Scandalous, insulting, offensive, and vulgar expressions could be punished. So could malicious and contemptuous criticism of government officials and government policy.

So, for example, in Patterson v. Colorado (1907), the Supreme Court held that the 1st Amendment was not intended to protect a newspaper that published articles and cartoons critical of the state's supreme court. In Abrams v. U.S. and Frohwerk v. U.S. (both in 1919), the Court upheld convictions for criticizing war and military policy. In Chaplinsky v. N.H. (1942), the Court said that the Constitution was never intended to prevent criminal punishment for profane or libelous speech--in that case, calling a government official a "God damned racketeer" and "damned fascist." And let's not forget that the Alien and Sedition Acts of 1798 were passed by a Congress and signed by a President who believed it consistent with the 1st Amendment which had been ratified just a few years earlier.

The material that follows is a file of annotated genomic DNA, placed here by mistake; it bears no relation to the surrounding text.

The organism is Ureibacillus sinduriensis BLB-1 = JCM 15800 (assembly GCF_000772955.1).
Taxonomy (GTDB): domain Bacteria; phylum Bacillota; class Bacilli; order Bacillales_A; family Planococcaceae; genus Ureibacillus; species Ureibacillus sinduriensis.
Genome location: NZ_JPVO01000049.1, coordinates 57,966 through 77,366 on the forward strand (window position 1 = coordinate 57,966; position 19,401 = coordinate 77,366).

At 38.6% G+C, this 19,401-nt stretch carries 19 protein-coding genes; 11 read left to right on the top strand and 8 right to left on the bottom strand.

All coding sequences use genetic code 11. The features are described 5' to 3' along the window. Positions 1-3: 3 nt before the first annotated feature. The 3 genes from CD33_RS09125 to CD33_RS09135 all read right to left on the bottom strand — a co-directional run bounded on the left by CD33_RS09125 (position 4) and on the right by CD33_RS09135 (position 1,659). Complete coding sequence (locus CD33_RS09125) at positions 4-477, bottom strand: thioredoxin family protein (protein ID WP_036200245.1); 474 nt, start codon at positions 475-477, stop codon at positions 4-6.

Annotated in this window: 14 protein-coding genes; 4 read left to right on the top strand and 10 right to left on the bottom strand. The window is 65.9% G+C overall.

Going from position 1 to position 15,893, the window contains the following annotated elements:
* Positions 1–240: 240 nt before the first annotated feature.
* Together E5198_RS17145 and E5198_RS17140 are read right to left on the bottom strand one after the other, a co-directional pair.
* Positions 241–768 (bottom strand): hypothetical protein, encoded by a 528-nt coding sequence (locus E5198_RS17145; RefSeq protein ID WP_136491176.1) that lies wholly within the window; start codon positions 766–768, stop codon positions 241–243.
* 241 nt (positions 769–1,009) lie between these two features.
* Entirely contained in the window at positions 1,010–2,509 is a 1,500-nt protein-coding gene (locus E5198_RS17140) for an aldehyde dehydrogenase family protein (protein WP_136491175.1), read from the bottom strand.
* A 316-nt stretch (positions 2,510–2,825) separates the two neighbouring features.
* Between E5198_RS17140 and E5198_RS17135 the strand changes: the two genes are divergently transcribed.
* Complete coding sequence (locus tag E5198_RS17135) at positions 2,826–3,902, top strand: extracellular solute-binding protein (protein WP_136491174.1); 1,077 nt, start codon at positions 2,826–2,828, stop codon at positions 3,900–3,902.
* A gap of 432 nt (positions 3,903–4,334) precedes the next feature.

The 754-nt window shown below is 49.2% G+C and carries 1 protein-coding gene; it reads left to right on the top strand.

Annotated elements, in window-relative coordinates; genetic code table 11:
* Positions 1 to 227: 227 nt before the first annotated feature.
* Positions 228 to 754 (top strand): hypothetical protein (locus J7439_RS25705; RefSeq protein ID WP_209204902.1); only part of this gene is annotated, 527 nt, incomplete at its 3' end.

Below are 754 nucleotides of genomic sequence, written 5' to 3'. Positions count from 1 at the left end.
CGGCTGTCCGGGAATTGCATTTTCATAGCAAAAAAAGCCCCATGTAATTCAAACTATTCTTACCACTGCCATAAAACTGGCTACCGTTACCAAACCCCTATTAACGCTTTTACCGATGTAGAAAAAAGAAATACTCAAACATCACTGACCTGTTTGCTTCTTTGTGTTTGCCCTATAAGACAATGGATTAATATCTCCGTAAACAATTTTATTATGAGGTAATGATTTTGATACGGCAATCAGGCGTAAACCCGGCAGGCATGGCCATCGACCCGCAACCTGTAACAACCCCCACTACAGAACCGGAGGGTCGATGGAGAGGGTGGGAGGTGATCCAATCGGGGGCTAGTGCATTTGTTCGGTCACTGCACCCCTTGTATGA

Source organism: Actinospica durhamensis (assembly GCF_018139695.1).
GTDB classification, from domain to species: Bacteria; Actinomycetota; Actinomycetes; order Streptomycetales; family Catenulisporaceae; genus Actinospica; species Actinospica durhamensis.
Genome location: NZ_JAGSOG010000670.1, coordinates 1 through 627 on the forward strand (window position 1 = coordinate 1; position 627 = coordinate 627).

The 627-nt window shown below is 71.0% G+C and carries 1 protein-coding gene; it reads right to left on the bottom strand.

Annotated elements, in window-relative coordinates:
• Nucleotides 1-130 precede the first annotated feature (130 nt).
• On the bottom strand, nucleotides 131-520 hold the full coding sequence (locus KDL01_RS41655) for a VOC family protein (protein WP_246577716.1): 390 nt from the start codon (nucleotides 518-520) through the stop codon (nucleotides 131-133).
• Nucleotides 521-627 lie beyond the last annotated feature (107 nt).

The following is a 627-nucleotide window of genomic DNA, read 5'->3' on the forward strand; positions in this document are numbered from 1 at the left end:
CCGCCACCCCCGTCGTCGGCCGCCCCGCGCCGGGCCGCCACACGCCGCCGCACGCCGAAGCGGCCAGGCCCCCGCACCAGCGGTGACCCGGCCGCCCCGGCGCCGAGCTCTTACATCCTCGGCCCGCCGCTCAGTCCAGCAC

Would we really want the Supreme Court to apply such original intent? Can't "maliciously" or "scandalously" or "profanely" criticize a government official or policy without being subject to punishment thereafter? Criminal convictions for anti-war marches or newspaper editorials? For saying President Obama is a "God damned socialist"? For criticizing his health care plan as "communist."For calling his predecessor a "damned fascist"? For harsh criticism of the "liberal-activist" (or "right-wing") Justices of the Supreme Court?